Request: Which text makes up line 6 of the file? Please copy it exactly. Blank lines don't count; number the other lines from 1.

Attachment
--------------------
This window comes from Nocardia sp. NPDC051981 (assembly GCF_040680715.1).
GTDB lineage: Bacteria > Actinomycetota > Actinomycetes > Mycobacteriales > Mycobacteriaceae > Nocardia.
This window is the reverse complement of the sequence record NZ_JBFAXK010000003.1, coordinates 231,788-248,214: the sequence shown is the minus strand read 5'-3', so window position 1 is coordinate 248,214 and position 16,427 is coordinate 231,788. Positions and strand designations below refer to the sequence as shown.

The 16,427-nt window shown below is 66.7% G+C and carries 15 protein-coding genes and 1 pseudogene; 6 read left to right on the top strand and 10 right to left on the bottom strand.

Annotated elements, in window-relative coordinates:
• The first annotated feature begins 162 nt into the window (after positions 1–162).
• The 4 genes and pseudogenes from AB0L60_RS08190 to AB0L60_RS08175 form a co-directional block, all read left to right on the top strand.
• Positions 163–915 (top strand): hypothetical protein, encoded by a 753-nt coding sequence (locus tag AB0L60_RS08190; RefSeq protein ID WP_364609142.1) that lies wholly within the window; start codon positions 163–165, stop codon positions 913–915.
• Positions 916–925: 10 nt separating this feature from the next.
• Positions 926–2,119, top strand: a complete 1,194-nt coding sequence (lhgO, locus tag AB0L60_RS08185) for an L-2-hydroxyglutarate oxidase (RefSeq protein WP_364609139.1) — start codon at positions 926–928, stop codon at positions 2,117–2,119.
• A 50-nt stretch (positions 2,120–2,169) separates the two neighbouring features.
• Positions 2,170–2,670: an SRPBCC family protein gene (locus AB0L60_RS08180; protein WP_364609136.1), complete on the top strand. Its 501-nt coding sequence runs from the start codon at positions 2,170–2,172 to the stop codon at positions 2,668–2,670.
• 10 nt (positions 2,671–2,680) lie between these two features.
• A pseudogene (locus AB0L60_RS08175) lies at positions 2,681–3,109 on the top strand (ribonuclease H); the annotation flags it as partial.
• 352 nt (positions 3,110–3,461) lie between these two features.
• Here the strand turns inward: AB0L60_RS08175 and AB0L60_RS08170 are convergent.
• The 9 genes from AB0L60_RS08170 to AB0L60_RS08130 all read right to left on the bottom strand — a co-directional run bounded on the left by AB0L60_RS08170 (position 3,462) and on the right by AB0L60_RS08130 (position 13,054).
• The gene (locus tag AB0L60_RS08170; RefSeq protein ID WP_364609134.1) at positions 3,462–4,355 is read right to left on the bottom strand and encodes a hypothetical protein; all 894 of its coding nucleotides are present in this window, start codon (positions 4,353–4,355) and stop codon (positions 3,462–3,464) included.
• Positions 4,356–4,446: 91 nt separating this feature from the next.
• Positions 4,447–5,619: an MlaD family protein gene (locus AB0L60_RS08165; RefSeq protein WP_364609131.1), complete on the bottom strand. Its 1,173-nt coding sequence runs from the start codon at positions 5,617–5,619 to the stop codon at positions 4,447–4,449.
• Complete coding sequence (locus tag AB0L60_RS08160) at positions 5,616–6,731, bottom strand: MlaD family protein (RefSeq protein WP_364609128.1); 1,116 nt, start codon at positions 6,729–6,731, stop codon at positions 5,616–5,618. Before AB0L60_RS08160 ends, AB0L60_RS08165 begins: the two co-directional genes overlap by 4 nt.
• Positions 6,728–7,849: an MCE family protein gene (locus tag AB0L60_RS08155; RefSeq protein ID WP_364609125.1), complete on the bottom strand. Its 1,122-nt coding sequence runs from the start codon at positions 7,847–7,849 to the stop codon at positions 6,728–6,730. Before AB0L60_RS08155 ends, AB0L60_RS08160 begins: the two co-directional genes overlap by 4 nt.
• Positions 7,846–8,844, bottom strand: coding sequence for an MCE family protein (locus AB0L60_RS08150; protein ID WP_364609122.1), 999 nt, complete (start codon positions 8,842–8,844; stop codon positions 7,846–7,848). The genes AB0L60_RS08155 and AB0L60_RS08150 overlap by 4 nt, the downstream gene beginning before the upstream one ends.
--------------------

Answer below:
• The first annotated feature begins 162 nt into the window (after positions 1–162).